This is significant because of the nature of the change that is taking place. The switch from an on-premise solution to a cloud solution at a contact center is not the equivalent of a company switching from one hardware provider to another. Instead, this is a fundamental shift in IT services delivery, which can seem daunting to businesses that have utilized the same systems for decades.

As DMG writes, “Never before have we witnessed an all-out rebirth of an entire industry due solely to a new delivery model.” Clearly, the promises of large gains in efficiency and flexibility have been big enough to overcome any misgivings.

These developments are happening both in public clouds (deployed by Internet companies, hosting service providers and others) and private or enterprise clouds (deployed by enterprises behind a firewall for an organization’s internal use). The latter may be growing more rapidly given the increased acceptance of the cloud model by enterprise IT, as limitations in server capacity and network bandwidth would no longer be an issue.
2015 and Beyond
While the growth of cloud computing has been impressive, it has not yet reached its full potential. Customers will continue to demand more from cloud computing infrastructures and solutions, and the industry is already making strides toward overcoming challenges.

One of these is the emergence of federated systems, in which communications, data and services can move more easily across cloud infrastructures. While contact centers can now move data between data centers, the industry should evolve to a point where data will securely scale into public and private clouds as needed, between service providers and to vendors, partners and clients.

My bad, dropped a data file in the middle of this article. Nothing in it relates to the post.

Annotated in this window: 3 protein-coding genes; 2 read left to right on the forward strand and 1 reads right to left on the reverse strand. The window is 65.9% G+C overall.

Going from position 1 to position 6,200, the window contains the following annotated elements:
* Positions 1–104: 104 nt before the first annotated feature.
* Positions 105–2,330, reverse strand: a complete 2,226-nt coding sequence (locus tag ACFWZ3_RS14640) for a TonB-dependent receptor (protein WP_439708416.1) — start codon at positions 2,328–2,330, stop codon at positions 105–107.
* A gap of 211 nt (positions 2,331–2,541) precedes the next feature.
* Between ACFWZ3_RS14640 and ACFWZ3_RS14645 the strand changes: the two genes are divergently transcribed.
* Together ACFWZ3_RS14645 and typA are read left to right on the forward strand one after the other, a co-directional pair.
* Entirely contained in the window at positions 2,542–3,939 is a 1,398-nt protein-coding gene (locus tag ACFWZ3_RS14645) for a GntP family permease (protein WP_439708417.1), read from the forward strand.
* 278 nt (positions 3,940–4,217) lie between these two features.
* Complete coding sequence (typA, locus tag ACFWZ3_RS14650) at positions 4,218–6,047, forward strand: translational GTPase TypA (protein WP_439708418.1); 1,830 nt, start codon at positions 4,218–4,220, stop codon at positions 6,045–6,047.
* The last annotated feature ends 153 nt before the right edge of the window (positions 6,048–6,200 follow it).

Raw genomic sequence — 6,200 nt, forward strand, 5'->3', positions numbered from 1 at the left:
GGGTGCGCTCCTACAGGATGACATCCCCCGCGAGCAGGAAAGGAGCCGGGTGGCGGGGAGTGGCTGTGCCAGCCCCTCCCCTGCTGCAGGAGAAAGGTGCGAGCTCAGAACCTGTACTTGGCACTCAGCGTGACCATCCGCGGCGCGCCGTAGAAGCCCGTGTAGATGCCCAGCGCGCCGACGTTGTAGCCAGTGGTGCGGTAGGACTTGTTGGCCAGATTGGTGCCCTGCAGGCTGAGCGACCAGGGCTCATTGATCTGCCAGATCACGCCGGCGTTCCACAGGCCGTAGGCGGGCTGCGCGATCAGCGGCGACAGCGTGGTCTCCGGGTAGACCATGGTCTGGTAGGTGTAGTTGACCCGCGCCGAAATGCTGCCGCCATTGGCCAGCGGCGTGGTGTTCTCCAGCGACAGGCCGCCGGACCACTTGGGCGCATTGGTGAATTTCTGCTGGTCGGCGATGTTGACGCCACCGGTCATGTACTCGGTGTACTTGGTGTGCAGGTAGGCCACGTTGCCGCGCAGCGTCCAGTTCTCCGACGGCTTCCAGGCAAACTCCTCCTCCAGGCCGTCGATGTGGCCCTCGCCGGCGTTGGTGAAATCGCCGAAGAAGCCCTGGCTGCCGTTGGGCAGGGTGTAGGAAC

Improving efficiency is always a worthy goal, especially when it is generated from current infrastructure and processes. But as providers ramp up power, capacity and operations investments, it is also important to continue to make cloud use as simple as possible for the end contact center user. As systems tend to become more complex as they grow, this will certainly be a challenge in the years to come.

Security is another vital area, especially in the movement of data outside of traditional physical boundaries. Privacy must be maintained, while maintaining the stability of applications as they are transferred into a cloud environment.

The continued evolution of cloud computing will also require open standards for solutions, hardware, software, integration and processes.

The cloud has already made profound changes in the way contact centers interact with their customers. This is particularly true at smaller and midsized centers that had previously been unable to afford world-class technology. Today, any contact center regardless of size, location, budget or IT expertise can leverage the cloud’s array of benefits, including flexibility, scalability, ease of use and cost-savings.

While the future of the cloud looks promising, evolving the infrastructure to realize its full potential will require cooperative development and specific focus by many providers and customers across the IT landscape. To learn more, please download our cloud software whitepaper.